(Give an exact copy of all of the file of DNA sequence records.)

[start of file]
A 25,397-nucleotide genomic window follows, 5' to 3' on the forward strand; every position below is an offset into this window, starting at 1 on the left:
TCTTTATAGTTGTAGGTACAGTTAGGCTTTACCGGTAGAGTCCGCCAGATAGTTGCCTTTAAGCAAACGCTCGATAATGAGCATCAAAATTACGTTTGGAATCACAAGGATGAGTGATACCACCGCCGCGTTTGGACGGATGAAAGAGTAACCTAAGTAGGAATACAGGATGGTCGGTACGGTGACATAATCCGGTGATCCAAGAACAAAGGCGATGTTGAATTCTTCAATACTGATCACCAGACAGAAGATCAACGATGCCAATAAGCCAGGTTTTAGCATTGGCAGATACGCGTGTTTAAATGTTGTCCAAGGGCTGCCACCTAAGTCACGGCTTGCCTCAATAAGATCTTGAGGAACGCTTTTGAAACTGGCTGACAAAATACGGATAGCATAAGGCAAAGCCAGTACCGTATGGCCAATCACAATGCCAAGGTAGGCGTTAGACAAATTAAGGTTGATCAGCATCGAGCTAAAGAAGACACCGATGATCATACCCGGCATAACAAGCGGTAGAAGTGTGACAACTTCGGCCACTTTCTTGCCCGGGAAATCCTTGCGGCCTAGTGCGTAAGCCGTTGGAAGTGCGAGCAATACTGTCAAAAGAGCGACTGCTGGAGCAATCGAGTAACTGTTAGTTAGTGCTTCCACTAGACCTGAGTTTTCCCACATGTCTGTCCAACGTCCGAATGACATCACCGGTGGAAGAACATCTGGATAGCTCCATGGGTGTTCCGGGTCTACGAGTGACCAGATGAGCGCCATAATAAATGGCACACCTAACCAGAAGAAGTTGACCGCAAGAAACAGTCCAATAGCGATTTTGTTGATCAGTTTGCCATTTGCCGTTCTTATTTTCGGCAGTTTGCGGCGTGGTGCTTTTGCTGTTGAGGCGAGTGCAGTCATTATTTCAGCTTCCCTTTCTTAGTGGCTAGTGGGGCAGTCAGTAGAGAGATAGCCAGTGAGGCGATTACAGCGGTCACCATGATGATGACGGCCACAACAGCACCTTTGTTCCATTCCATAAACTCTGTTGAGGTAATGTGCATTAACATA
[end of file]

A 25,397-nucleotide genomic window follows, 5' to 3' on the forward strand; every position below is an offset into this window, starting at 1 on the left:
TCTTTATAGTTGTAGGTACAGTTAGGCTTTACCGGTAGAGTCCGCCAGATAGTTGCCTTTAAGCAAACGCTCGATAATGAGCATCAAAATTACGTTTGGAATCACAAGGATGAGTGATACCACCGCCGCGTTTGGACGGATGAAAGAGTAACCTAAGTAGGAATACAGGATGGTCGGTACGGTGACATAATCCGGTGATCCAAGAACAAAGGCGATGTTGAATTCTTCAATACTGATCACCAGACAGAAGATCAACGATGCCAATAAGCCAGGTTTTAGCATTGGCAGATACGCGTGTTTAAATGTTGTCCAAGGGCTGCCACCTAAGTCACGGCTTGCCTCAATAAGATCTTGAGGAACGCTTTTGAAACTGGCTGACAAAATACGGATAGCATAAGGCAAAGCCAGTACCGTATGGCCAATCACAATGCCAAGGTAGGCGTTAGACAAATTAAGGTTGATCAGCATCGAGCTAAAGAAGACACCGATGATCATACCCGGCATAACAAGCGGTAGAAGTGTGACAACTTCGGCCACTTTCTTGCCCGGGAAATCCTTGCGGCCTAGTGCGTAAGCCGTTGGAAGTGCGAGCAATACTGTCAAAAGAGCGACTGCTGGAGCAATCGAGTAACTGTTAGTTAGTGCTTCCACTAGACCTGAGTTTTCCCACATGTCTGTCCAACGTCCGAATGACATCACCGGTGGAAGAACATCTGGATAGCTCCATGGGTGTTCCGGGTCTACGAGTGACCAGATGAGCGCCATAATAAATGGCACACCTAACCAGAAGAAGTTGACCGCAAGAAACAGTCCAATAGCGATTTTGTTGATCAGTTTGCCATTTGCCGTTCTTATTTTCGGCAGTTTGCGGCGTGGTGCTTTTGCTGTTGAGGCGAGTGCAGTCATTATTTCAGCTTCCCTTTCTTAGTGGCTAGTGGGGCAGTCAGTAGAGAGATAGCCAGTGAGGCGATTACAGCGGTCACCATGATGATGACGGCCACAACAGCACCTTTGTTCCATTCCATAAACTCTGTTGAGGTAATGTGCATTAACATA